Coloradans are creating mutual aid networks to deal with devastating needs amid COVID-19 |

Coloradans are creating mutual aid networks to deal with devastating needs amid COVID-19

Elise Schmelzer The Denver Post
Grand Junction Mutual Aid volunteers unload boxes of donated food to be distributed at a pop-up food bank in the parking lot of the Unitarian Universalist Congregation of the Grand Valley in Grand Junction on Nov. 24, 2020. (Photo by William Woody/Special to The Denver Post)

Since March, thousands of strangers in a Denver Facebook group have worked together to find an apartment for a mom and her 18-month-old who were homeless, deliver medications to people quarantined at home and feed hundreds of people who didn’t have enough to eat.

The group, Help Needed in Denver Metro COVID-19, is one of several mutual aid networks created by Coloradans to help communities weather the crushing need and instability created by the coronavirus pandemic.

For months, the couple who run the page, Jennifer and Kane Lisiecki, flitted about the metro area delivering groceries and picking up supplies to distribute. Their spare room turned into a storage depot for boxes of Pediasure, canned food and diapers.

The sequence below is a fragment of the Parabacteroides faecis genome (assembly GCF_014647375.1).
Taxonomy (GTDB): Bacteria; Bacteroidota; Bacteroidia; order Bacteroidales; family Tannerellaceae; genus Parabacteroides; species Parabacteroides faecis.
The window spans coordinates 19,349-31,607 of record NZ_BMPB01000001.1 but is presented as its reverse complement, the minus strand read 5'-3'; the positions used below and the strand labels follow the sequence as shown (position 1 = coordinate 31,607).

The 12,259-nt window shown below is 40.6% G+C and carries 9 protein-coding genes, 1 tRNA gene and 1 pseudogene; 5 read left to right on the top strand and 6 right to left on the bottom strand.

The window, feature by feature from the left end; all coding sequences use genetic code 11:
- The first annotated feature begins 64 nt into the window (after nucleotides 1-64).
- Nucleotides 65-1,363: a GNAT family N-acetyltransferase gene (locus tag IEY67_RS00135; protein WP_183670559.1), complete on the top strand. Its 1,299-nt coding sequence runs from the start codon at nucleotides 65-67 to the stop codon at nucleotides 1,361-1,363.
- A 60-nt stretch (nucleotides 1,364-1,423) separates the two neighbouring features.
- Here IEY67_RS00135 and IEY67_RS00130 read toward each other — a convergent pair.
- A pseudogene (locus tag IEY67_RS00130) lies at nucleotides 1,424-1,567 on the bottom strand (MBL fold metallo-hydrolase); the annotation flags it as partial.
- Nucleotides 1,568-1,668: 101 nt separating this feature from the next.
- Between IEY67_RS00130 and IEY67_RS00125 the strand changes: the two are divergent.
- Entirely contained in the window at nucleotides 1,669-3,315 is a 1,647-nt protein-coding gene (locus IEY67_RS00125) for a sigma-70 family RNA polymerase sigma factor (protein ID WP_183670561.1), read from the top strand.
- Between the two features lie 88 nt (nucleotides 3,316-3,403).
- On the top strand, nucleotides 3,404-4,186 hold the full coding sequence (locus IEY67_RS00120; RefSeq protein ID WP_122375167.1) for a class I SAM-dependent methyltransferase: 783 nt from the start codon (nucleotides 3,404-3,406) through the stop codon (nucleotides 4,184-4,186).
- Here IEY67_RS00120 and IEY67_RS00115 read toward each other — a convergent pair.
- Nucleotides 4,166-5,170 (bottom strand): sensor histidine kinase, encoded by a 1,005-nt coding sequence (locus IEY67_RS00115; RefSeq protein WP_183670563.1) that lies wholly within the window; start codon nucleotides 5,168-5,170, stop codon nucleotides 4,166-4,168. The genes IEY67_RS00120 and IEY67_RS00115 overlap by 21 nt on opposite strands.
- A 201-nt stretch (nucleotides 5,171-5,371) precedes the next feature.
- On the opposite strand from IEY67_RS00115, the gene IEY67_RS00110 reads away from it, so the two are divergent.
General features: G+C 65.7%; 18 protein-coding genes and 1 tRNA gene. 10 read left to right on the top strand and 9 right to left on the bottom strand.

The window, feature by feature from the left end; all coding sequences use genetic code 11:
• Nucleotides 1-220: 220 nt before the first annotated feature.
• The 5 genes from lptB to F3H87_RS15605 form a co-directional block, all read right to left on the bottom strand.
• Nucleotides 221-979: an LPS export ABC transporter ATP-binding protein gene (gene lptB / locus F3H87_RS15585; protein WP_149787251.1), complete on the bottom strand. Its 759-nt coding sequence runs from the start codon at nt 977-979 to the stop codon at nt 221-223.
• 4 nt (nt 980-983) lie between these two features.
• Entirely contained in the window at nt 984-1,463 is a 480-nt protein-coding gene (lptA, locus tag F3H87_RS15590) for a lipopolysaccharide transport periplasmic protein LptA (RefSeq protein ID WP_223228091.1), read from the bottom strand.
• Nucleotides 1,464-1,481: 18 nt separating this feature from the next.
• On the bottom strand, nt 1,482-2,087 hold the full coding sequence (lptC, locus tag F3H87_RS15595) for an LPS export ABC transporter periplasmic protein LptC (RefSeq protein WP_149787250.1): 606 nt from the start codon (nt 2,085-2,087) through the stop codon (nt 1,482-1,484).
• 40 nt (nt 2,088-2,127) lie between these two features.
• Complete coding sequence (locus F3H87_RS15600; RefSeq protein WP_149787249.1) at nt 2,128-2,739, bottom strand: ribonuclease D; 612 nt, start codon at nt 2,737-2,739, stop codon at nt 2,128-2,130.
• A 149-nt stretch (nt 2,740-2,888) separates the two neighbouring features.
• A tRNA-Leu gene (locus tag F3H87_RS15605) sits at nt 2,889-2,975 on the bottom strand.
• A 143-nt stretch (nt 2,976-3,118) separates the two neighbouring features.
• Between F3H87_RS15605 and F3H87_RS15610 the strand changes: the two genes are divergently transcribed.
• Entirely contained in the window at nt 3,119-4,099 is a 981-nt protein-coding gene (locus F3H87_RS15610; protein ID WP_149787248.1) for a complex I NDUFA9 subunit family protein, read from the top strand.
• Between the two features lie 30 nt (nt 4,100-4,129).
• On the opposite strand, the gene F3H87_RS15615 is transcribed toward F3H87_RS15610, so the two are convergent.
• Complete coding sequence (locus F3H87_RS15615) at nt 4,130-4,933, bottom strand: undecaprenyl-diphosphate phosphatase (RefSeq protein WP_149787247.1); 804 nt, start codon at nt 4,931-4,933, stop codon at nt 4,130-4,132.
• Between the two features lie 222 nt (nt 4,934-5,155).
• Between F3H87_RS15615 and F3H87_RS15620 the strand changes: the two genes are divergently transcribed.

Eight months in, the COVID-19 pandemic continues to disrupt and endanger Coloradans’ lives. Hundreds of thousands of Coloradans have lost work, a third of the state worries about having enough money to eat, and more than 2,200 people have died. Cases continue to rise, again reaching rates of infection that threaten to overwhelm Colorado’s health care systems.

In the wake of this loss, Coloradans across the state formed mutual aid networks to address people’s needs. The concept is simple: connect people who need something with others in their community who are in a position to help. The networks can be more nimble and tailored than large nonprofit organizations or government programs and are meant to meet needs that aren’t being met by those systems.

Read the full story on the Denver Post website.

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